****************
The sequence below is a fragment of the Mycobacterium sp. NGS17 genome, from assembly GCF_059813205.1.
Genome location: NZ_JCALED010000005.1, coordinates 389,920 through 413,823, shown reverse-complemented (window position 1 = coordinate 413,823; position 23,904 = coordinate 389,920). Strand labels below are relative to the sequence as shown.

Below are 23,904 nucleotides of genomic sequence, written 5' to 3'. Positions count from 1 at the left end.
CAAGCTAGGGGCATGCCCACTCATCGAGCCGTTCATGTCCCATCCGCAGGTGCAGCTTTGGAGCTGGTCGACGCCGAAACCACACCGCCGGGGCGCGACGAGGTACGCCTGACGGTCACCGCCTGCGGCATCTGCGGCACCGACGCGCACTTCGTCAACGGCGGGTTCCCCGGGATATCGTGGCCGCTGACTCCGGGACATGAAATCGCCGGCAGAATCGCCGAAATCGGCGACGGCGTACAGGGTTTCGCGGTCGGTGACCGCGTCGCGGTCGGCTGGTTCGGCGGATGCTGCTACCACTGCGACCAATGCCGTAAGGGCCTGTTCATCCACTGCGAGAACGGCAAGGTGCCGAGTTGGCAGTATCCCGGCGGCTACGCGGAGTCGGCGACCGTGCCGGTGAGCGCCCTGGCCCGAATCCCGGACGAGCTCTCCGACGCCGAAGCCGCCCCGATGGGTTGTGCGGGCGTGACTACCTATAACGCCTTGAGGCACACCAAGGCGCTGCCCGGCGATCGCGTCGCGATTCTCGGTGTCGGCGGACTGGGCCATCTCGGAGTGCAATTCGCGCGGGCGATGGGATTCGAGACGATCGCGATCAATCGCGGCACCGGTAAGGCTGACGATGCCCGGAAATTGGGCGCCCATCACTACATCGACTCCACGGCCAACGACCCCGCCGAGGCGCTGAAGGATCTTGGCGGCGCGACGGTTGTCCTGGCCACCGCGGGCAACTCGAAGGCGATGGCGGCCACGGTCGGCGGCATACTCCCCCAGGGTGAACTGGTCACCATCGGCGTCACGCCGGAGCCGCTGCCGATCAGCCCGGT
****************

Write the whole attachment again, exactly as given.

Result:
The sequence below is a fragment of the Mycobacterium sp. NGS17 genome, from assembly GCF_059813205.1.
Genome location: NZ_JCALED010000005.1, coordinates 389,920 through 413,823, shown reverse-complemented (window position 1 = coordinate 413,823; position 23,904 = coordinate 389,920). Strand labels below are relative to the sequence as shown.

Below are 23,904 nucleotides of genomic sequence, written 5' to 3'. Positions count from 1 at the left end.
CAAGCTAGGGGCATGCCCACTCATCGAGCCGTTCATGTCCCATCCGCAGGTGCAGCTTTGGAGCTGGTCGACGCCGAAACCACACCGCCGGGGCGCGACGAGGTACGCCTGACGGTCACCGCCTGCGGCATCTGCGGCACCGACGCGCACTTCGTCAACGGCGGGTTCCCCGGGATATCGTGGCCGCTGACTCCGGGACATGAAATCGCCGGCAGAATCGCCGAAATCGGCGACGGCGTACAGGGTTTCGCGGTCGGTGACCGCGTCGCGGTCGGCTGGTTCGGCGGATGCTGCTACCACTGCGACCAATGCCGTAAGGGCCTGTTCATCCACTGCGAGAACGGCAAGGTGCCGAGTTGGCAGTATCCCGGCGGCTACGCGGAGTCGGCGACCGTGCCGGTGAGCGCCCTGGCCCGAATCCCGGACGAGCTCTCCGACGCCGAAGCCGCCCCGATGGGTTGTGCGGGCGTGACTACCTATAACGCCTTGAGGCACACCAAGGCGCTGCCCGGCGATCGCGTCGCGATTCTCGGTGTCGGCGGACTGGGCCATCTCGGAGTGCAATTCGCGCGGGCGATGGGATTCGAGACGATCGCGATCAATCGCGGCACCGGTAAGGCTGACGATGCCCGGAAATTGGGCGCCCATCACTACATCGACTCCACGGCCAACGACCCCGCCGAGGCGCTGAAGGATCTTGGCGGCGCGACGGTTGTCCTGGCCACCGCGGGCAACTCGAAGGCGATGGCGGCCACGGTCGGCGGCATACTCCCCCAGGGTGAACTGGTCACCATCGGCGTCACGCCGGAGCCGCTGCCGATCAGCCCGGT